We need to declare a CERB amnesty.
The second thing to remember is that reducing poverty is a good thing. Canada cut its poverty rate by more than half since 2015 from 14.6% to 6.4 during the pandemic.
Poverty costs society a lot of money in additional health costs, legal costs, poor nutrition, hungry children, mental health and homelessness. Fewer poor Canadians means lower overall costs of poverty.
This means we must redouble our efforts to provide decent work at good wages, provide better benefits and keep important housing and income security initiatives alive and thriving.
During the pandemic, we made important strides in poverty reduction with programs that were not themselves designed to reduce poverty.
Let us not fall into the trap of blaming the poor for the deficiencies in their design.
Postscript: Deconstructing the damaging new mythology of the CERB cheat
I have been doing a lot of thinking about the new round of poor bashing in the US and Canada characterized by the narrative surrounding CERB collections, the debt ceiling in the US and new rounds of surveillance of low-income people.
The key theme for me now is the destructive new mythology being constructed around pandemic benefits.
Thousands if not millions of non-working people (those who did not earn the $5,000 CERB threshold) illegally collected billions of dollars and now do not want to pay it back. The federal government is right to go after them. These people took advantage of a hurried design with few safeguards and took advantage of the largesse of Canadians. The design encouraged people to stop working and they would not go back when their employers wanted them back and now they want to keep money they knowingly collected while ineligible.
Pandemic programs like the CERB were rushed out the door with massive encouragement by governments for people to apply for them, collect and stay safe. The rules changed over and over in the early days. Even now, legacy CRA websites (that are still freely available online) contradict each other.
Social assistance recipients (about 5% of Canada’s population or 1 in 20 people) were legally ordered to apply for the CERB and were threatened with sanctions and penalties if they did not.
Pandemic benefits were largely clawed back from other benefits they received.
In the aftermath, the rules surrounding pandemic benefits were greatly tightened up in the following ways:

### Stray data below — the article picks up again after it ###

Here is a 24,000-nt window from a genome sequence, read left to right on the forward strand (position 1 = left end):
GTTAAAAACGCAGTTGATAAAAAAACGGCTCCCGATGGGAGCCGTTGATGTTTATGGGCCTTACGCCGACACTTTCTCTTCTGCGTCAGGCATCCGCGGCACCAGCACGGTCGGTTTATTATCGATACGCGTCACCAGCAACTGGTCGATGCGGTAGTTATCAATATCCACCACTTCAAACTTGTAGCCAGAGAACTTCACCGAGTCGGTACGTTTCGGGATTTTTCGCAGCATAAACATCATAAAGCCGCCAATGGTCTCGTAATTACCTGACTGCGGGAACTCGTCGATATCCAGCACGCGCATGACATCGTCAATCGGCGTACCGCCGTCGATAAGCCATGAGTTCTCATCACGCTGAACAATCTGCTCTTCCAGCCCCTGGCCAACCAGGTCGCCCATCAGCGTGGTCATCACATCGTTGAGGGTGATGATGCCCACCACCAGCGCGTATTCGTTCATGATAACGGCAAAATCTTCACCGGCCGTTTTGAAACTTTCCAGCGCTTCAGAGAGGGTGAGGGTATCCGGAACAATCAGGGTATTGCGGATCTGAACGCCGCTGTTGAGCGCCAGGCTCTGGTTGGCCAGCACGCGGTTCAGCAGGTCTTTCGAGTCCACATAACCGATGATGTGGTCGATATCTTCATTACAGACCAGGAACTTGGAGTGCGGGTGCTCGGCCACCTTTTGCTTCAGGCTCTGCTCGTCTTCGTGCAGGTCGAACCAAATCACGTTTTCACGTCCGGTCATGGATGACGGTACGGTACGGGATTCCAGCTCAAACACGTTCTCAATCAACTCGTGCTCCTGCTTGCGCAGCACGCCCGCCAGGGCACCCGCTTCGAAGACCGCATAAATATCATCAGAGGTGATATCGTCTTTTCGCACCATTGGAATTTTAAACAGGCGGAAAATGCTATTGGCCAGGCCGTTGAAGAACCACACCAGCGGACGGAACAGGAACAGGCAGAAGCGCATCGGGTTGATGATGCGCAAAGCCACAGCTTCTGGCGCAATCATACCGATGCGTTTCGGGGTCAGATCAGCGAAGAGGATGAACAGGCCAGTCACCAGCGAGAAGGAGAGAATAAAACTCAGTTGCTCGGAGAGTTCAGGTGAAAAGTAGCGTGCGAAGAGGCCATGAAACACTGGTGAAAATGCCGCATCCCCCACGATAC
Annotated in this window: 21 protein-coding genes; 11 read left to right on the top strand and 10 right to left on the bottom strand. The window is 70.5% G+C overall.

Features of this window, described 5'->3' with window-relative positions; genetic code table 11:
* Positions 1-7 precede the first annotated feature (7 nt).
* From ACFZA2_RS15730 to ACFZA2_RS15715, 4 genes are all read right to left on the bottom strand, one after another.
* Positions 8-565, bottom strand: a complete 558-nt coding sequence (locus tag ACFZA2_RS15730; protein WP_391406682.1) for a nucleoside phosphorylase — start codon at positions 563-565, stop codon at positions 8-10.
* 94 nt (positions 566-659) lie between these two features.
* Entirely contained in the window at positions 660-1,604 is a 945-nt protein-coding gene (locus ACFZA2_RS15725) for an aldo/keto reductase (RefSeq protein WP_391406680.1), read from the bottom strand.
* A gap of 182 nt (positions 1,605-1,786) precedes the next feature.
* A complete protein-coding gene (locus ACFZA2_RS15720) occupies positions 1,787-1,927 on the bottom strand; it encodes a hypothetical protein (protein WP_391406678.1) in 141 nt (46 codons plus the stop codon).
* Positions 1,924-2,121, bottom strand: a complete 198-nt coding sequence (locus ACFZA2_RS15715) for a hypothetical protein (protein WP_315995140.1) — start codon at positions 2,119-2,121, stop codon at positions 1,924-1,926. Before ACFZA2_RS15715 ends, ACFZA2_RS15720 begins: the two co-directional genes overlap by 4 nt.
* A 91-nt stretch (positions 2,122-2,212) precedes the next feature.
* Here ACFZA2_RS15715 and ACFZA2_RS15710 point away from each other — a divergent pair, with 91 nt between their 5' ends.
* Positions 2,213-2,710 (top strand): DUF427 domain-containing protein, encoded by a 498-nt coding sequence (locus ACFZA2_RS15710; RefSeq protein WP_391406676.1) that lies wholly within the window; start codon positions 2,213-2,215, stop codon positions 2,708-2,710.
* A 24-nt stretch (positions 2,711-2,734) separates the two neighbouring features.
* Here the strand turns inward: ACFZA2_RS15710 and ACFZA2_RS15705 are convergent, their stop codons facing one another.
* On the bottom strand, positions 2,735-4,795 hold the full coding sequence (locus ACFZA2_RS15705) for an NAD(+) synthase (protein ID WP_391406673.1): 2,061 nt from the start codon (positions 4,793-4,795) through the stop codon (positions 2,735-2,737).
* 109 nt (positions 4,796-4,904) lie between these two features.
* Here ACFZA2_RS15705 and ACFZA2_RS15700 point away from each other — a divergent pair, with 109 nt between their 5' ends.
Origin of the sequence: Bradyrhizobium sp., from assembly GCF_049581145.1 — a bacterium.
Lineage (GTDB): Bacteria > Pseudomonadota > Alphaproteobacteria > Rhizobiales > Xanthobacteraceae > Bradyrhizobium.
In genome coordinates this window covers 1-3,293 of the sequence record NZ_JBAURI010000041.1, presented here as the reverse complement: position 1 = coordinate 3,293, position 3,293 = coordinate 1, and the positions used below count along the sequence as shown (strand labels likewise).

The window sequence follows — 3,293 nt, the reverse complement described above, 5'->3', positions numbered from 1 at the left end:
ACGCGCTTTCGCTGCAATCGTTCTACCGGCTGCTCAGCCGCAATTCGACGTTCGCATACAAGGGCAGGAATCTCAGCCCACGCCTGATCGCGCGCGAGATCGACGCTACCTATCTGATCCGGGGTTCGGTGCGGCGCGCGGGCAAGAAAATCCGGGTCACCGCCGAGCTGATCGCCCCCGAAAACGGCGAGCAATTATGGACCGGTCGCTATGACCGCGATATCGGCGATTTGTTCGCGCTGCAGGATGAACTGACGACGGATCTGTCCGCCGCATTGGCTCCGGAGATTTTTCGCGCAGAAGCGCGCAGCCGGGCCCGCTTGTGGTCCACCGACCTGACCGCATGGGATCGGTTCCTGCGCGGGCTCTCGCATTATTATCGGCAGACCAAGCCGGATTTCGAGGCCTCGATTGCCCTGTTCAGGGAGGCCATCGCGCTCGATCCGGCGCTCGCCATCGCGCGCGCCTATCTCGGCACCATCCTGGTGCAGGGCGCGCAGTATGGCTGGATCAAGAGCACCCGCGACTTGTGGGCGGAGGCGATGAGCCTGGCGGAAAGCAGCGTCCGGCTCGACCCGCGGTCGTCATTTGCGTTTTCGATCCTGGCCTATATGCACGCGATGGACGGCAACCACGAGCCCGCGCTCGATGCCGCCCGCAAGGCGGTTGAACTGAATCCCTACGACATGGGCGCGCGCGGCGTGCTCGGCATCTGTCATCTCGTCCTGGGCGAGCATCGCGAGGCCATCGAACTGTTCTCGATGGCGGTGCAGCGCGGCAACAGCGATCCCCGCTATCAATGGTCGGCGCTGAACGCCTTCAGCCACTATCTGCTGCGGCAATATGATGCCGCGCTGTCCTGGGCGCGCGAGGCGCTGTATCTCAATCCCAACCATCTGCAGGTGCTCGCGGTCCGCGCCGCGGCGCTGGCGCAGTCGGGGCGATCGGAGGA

1. The $5000 threshold in income was restricted to the incomes covered in the legislation – much more restrictive than was communicated on websites e.g., Honourariums are noted as qualifying incomes online but are not covered in CERB legislation).
2. The $5000 had to be received not just earned. Many people worked but did not receive their pay because of pandemic business distress and failure. But people who earned money but did not receive it are being retroactively made ineligible for CERB.
3. CERB claimants were retrospectively required by the Tax Court to have bookkeeping of near forensic accounting quality and detail to prove their eligibility. If appellants can not produce meticulously detailed accounts, they are often found ineligible.
4. Claimants who ‘just missed’ in terms of their eligibility were sanctioned. The rules contained no exceptions whatever nor any room for Judges to make findings of eligibility. Exceptionality that applies to almost all programs is completely absent from pandemic benefits.
5. Hardship rules that normally apply are being significantly tightened to disallow longer payment terms.
6. Over $50 million in new funds were allocated in the Federal Budget to chase down low-income people who were found ineligible for benefits despite the many contradictions in the communications material and administration.
All of this is turning out to be incredibly destructive and is overshadowing the fact that Canada managed to meet its poverty goals nine years early. This incredible achievement – instead of being celebrated – is being falsely seen by some as a failed experiment in protecting our most vulnerable residents.
 https://www.oag-bvg.gc.ca/internet/docs/parl_oag_202212_10_e.pdf – p.18